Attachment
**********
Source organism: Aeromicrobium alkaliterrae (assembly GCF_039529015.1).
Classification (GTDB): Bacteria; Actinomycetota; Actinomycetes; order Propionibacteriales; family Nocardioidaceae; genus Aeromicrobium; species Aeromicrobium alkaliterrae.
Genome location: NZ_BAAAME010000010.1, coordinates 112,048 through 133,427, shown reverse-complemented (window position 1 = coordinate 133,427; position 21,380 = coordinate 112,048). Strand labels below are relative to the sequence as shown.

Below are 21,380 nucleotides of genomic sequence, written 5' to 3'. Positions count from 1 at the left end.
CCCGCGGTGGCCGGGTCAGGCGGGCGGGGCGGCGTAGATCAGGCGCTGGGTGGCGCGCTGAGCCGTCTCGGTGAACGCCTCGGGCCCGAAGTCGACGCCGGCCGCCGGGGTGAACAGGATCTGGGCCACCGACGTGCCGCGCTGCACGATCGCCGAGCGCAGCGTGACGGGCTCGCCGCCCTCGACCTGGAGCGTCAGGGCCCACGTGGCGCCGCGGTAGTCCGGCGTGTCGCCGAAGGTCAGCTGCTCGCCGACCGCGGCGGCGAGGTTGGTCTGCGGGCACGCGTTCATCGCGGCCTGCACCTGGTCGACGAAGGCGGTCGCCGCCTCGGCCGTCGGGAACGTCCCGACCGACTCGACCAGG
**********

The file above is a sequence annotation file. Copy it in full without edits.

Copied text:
Source organism: Aeromicrobium alkaliterrae (assembly GCF_039529015.1).
Classification (GTDB): Bacteria; Actinomycetota; Actinomycetes; order Propionibacteriales; family Nocardioidaceae; genus Aeromicrobium; species Aeromicrobium alkaliterrae.
Genome location: NZ_BAAAME010000010.1, coordinates 112,048 through 133,427, shown reverse-complemented (window position 1 = coordinate 133,427; position 21,380 = coordinate 112,048). Strand labels below are relative to the sequence as shown.

Below are 21,380 nucleotides of genomic sequence, written 5' to 3'. Positions count from 1 at the left end.
CCCGCGGTGGCCGGGTCAGGCGGGCGGGGCGGCGTAGATCAGGCGCTGGGTGGCGCGCTGAGCCGTCTCGGTGAACGCCTCGGGCCCGAAGTCGACGCCGGCCGCCGGGGTGAACAGGATCTGGGCCACCGACGTGCCGCGCTGCACGATCGCCGAGCGCAGCGTGACGGGCTCGCCGCCCTCGACCTGGAGCGTCAGGGCCCACGTGGCGCCGCGGTAGTCCGGCGTGTCGCCGAAGGTCAGCTGCTCGCCGACCGCGGCGGCGAGGTTGGTCTGCGGGCACGCGTTCATCGCGGCCTGCACCTGGTCGACGAAGGCGGTCGCCGCCTCGGCCGTCGGGAACGTCCCGACCGACTCGACCAGG